This time, we had a bit better idea of what to expect when planning a work party. I mean, we’d done it once before, right? We had volunteers. We had a whiteboard. We had coffee and pie and designated task masters for each prioritized task. We had chainsaws, weed whackers, hedge trimmers and machetes. We even had a tractor. We were all set.
Well, except for the tractor, it turned out. The replacement rims for the tractor were still enroute from North Carolina – the wrong rims, anyway, as it turned out, but our beloved little Kioti, was down for the count until we replaced a wheel that was in hilariously bad shape.
Which meant that we were going to have to disassemble the 15′ high pile of wood debris by hand. The pile materialized in the wake of April’s power and water installation, and it was an intimidating bit of carnage. Never mind – we had chainsaws, an equally intimidating rented device we called “Mr. Chips,” and the misplaced optimism borne from competence in irrelevant areas.
Upside of this digression is that no one managed to actually hurt themselves; downside was that the wood pile was only imperceptibly diminished by almost a full day’s worth of sweat, scrapes and bruises. But the upside is a larger one than you might naively assume. Mr. Chips was a terrifying device, and each time it sank those spinning metal teeth into a (tree) limb and sucked it down its ravenous metallic gullet, it was hard to banish thoughts of Fargo.
The main priority of the work party was more successful. Once again, Logan came up from Eugene to lead a dream team of local farmers – Peter Lundeen, Brendan Hohman and guest star Simon Walter-Hanson – along with Swanson grandson and all-around handyman Josh Taylor, in fencing all 100 chestnut trees that we’d planted at that first work party. Grad school friends Lauren and Stephen came up from Seattle to pinch hit all over the place, hauling wood and clearing fence lines. Devon, as always, kept everything running, making sure everyone had snacks, food, pie, ear plugs and work gloves, sunscreen, more pie, ice and beer. And still managed to put in a few hours hauling wood.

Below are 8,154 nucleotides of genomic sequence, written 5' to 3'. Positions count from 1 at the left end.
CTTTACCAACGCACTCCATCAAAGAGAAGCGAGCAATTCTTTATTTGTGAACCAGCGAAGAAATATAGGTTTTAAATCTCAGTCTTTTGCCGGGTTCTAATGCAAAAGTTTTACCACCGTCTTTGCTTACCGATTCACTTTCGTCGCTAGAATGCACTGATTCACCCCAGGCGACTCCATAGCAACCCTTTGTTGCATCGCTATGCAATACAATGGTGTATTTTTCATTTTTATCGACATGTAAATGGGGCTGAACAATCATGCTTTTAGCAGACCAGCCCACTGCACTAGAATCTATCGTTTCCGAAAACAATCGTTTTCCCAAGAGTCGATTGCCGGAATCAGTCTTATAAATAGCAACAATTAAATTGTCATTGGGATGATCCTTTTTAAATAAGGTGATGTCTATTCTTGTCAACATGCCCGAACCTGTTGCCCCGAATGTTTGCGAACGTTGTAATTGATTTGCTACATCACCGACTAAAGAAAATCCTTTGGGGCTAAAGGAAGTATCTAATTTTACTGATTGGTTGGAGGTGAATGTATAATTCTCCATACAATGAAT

Jeremy spent the afternoon gathering rocks and clearing grass for a fire pit behind the barn, and when the sun finally went down around 9:15 (the latest sunset of the year, by the way), we gathered around the fire he built and watched the evening clouds roll pink, red and purple swirls across the western sky. We marveled at the beauty of the place and dreamt aloud our hopes for what it might become. Bendan’s fiddle and Logan’s banjo came out for old time music. Mark joined in with his uke and harmonica.
I often write about how I remember and project my life as a series of snapshots that I aspire to. Sitting there that evening, gathered around the fire against a still-luminous sky, I took another snapshot – an actual, real (okay, digital) one. I wanted to capture that moment, or at least a visual reminder of that ephemeral, magic, uncapturable moment when it all really felt like it came together.